Generally, a mentally incapacitated person is not legally capable of forming a binding contract. Even if she was deemed able to form a credit card contract, Social Security income is NOT subject to judgment lien and can't be garnished to satisfy a judgment.
I don't disagree with Lu Ann Trevino's answer, but a few additional points occur to me.
It's important for any lawyer advising you to know the exact status of the mentally handicapped individual. It matters quite a bit, for example, whether there was already a legal guardianship in place when the credit card applications were filed.
Lu Ann Trevino's answer assumes, I think, that the mentally handicapped person has no other substantial assets or income OTHER than social security disability payments. If that's true, then it's possible that neither he/she nor others (like the guardian and/or family members) need be too concerned about the consequences of property being seized and auctioned, or wages being garnished, or the like EVEN IF one or more of the credit card companies gets a judgment. They may not be able to enforce such judgment(s) under those circumstances.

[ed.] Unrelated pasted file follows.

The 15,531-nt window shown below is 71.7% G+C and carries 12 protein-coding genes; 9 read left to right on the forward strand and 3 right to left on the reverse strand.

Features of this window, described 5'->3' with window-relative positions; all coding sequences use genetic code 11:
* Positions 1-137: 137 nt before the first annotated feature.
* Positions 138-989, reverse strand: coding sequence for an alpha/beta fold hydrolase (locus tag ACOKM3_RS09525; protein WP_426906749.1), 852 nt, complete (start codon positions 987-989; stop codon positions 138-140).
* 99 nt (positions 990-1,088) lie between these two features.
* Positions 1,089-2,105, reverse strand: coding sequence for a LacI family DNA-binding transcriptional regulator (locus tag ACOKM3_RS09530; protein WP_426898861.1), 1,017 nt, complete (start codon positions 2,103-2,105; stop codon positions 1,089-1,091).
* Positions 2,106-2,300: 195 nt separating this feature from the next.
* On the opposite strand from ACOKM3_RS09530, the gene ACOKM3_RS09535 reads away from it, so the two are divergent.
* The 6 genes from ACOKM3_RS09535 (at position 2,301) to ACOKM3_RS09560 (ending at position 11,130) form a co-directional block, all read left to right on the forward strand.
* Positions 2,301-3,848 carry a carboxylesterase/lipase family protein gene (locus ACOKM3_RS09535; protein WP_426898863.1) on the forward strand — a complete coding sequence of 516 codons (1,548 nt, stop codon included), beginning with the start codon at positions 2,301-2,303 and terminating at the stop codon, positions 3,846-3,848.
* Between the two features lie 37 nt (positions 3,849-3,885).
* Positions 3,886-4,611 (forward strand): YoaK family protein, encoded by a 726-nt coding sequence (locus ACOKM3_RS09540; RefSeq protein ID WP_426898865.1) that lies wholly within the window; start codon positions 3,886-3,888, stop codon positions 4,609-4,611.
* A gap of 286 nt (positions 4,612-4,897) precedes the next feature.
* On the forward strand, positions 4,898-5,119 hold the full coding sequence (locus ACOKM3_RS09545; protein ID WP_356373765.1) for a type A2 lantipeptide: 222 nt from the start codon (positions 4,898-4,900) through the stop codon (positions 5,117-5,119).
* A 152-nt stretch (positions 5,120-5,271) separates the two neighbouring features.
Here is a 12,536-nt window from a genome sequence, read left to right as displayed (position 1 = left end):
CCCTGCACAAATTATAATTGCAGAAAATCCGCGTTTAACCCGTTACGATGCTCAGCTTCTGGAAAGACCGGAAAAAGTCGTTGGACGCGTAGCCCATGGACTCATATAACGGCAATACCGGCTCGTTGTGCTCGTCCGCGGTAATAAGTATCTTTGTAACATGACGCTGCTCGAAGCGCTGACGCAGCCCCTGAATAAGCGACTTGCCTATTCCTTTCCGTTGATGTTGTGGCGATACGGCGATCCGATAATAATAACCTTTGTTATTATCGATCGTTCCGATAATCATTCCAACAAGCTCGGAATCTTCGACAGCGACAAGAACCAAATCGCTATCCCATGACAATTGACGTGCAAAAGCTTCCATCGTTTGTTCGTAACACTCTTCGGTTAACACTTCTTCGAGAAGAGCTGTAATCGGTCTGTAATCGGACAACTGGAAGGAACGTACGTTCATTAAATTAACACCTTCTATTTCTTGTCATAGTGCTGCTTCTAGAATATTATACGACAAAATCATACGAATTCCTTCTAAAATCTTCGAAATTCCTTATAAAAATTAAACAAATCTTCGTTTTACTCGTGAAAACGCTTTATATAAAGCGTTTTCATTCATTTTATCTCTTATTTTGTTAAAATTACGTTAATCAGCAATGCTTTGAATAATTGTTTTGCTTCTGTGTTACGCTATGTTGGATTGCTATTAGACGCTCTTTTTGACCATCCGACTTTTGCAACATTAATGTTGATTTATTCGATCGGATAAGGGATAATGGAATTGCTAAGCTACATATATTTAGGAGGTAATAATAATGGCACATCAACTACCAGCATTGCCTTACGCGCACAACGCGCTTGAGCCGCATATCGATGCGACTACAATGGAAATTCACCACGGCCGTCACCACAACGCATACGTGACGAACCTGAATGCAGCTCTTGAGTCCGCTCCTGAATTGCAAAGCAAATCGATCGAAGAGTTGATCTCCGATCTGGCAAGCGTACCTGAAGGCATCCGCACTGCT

However, depending on the other circumstances, the guardian and/or family members may want to fight these claims anyway. The reason is that you may not want to give up the defense of legal incapacity. If you simply ignore the claims and permit judgment to be entered against the handicapped person by default, then there's no way for anyone in any later proceedings to claim that the handicapped person did not owe the full amount, plus interest and attorneys' fees and court costs. And my concern is that faced with an uncollectable judgment, the credit card companies may then start looking for other people to sue, even if that means fairly novel legal theories.
Ordinarily, for example, I would not expect someone who lacks legal capacity to enter contracts because of a mental disability to be able to apply for and then run debts up on credit cards without his/her guardian and/or family NOTICING and intervening. The credit card companies might claim that such persons were negligent, and that it was only as a result of that negligence that they ended up ever issuing the cards. In defending against such a claim, you might not want to be "stuck with" the underlying judgment.
I wouldn't just assume, then, that there's no problem here and that you can safely ignore the credit card companies' demands and threats of suit. I'd suggest you consult more formally with a flesh-and-blood who can more carefully consider all of the circumstances, including those you haven't described in your post here. You may well be able to find someone who will offer you a free initial consultation to help you decide whether you need to hire counsel.